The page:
My thought is that we have in two areas – we have stretched employees to the breaking point and we don’t set aside time for innovation. In this blog post I share why this hurts productivity in the long run and what we can do about it.
Nothing beats seeing a product we were part of hit the shelves, except seeing that product become a success. The Globalstar Spot3 project was even better because we were able to apply the full range of PADT’s capabilities to contribute to this success: Product Development, Simulation, and 3D Printing.
In “Fast-Forwarding Next-Generation Product Development” PADT’s Mike Landis outlines how we applied leading edge technology and a proven process to quickly develop Globalstar’s next-generation design, not just for performance but also for manufactuing. The article is a great overview of the service PADT has to offer and how we partner with customers to make their innovation work.
If you have a new generation of an existing product line, or a brand new product under development and want a better product to market faster, PADT is here to help with our design, simulation, 3D Printing, test, and manufacturing expertise. Just give us a call at 1-800-293-PADT or email firstname.lastname@example.org.
This year’s IMTS show in Chicago saw the introduction of some great new 3D Printing technology that makes the creation of end-use parts from additive manufacturing even more feasible. “3D printing takes a giant step forward toward production manufacturing” shares my observations on the subject.
NASA launched the OSIRIS-REx mission on September 8, 2016. Not only is this a cool mission to explore our solar system, but it’s a big deal because Arizona has a ton at stake in its success. “Arizona solidifies position as a leader in space technology” goes over what ASU, UofA and KinetX, Inc. contributed to this great project.
As 3D Printing makes it’s long awaited move from being dominated by prototyping to manufacturing production parts, companies need to consider a few key issues. In “Five Unique Considerations for 3D Printing Production Parts” I share what we have learned at PADT as we have helped customers make this transition.
The business world has changed. Things are more competitive and everyone you are trying to partner with is much busier and has more responsibility. In a world where most people are simply struggling to react, there is a way to set yourself or your company apart. “A competitive advantage, being proactive” looks at what we try to do here at PADT to make that difference.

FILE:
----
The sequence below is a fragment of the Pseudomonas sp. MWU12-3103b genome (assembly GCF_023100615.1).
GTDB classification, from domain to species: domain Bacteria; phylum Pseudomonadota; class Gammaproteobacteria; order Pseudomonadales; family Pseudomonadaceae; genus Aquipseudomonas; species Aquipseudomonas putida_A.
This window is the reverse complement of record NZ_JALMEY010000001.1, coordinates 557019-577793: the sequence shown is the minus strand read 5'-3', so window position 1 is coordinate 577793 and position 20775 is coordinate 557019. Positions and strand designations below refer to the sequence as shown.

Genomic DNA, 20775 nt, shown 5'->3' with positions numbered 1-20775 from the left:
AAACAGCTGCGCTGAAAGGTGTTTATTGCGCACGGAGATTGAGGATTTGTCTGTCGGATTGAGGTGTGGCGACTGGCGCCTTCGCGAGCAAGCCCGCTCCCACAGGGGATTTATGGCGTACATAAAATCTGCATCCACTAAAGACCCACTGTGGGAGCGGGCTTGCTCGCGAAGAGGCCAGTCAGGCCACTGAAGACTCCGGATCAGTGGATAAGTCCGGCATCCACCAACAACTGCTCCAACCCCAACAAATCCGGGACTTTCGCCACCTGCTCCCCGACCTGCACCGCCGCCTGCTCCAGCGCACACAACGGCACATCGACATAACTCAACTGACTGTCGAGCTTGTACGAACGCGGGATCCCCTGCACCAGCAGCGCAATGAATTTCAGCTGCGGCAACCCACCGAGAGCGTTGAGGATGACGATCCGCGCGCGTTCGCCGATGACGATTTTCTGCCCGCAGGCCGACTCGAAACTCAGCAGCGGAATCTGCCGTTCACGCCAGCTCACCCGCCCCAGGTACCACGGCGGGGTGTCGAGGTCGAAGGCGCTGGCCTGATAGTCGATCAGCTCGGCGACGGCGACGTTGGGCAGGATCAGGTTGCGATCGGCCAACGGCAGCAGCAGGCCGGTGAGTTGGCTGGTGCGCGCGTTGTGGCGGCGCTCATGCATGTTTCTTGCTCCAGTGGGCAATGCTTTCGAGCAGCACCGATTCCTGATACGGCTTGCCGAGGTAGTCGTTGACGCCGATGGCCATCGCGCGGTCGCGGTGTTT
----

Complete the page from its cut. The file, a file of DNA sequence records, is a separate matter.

Getting a new product manufactured is one of those critical steps that new companies often assume is just a matter of finding a vendor and outsourcing it. In “Getting your product made: 6 suggestions for outsourcing the manufacturing of your product” I go over some suggestions on how to make this critical step a success.
People around the country are starting to recognize that Arizona is a great place to grow tech startups. Right now our big advantages is low cost but we can do more. In “Being the lower cost option is just the start – 5 ways we can make Arizona a preferred place for growing startups” I suggest five things we can focus on as a community to make that happen.
After three years on the market and signs that sales were increasing year over year, we decided it was time to go through our popular training book “Introduction to the ANSYS Parametric
Design Language (APDL)” and make some updates and reformat it so that it can be published as a Kindle e-book. The new Second Edition includes two additonal chapters: APDL Math and Using APDL with ANSYS Mechanical. The fact that we continue to sell more of these useful books is a sign that APDL is still a vibrant and well used language, and that others out there find power in its simplicity and depth.
This book started life as a class that PADT taught for many years. Then over time people asked if they could buy the notes. And then they asked for a real book. The bulk of the content came from Jeff Strain with input from most of our technical staff. Much of the editing and new content was done by Susanna Young and Eric Miller.
Here is the Description from Amazon.com:
The definitive guide to the ANSYS Parametric Design Language (APDL), the command language for the ANSYS Mechanical APDL product from ANSYS, Inc. PADT has converted their popular “Introduction to APDL” class into a guide so that users can teach themselves the APDL language at their own pace. Its 14 chapters include reference information, examples, tips and hints, and eight workshops. Topics covered include:
– User Interfacing
– Program Flow
– Retrieving Database Information
– Arrays, Tables, and Strings
– Importing Data
– Writing Output to Files
– Menu Customization
– APDL Math
– Using APDL in ANSYS Mechanical
At only $75.00 it is an investment that will pay for itself quickly. Even if you are an ANSYS Mechanical user, you can still benefit from knowing APDL, allowing you to add code snippets to your models. We have put some images below and you can also learn more here or go straight to Amazon.com to purchase the paperback or Kindle versions.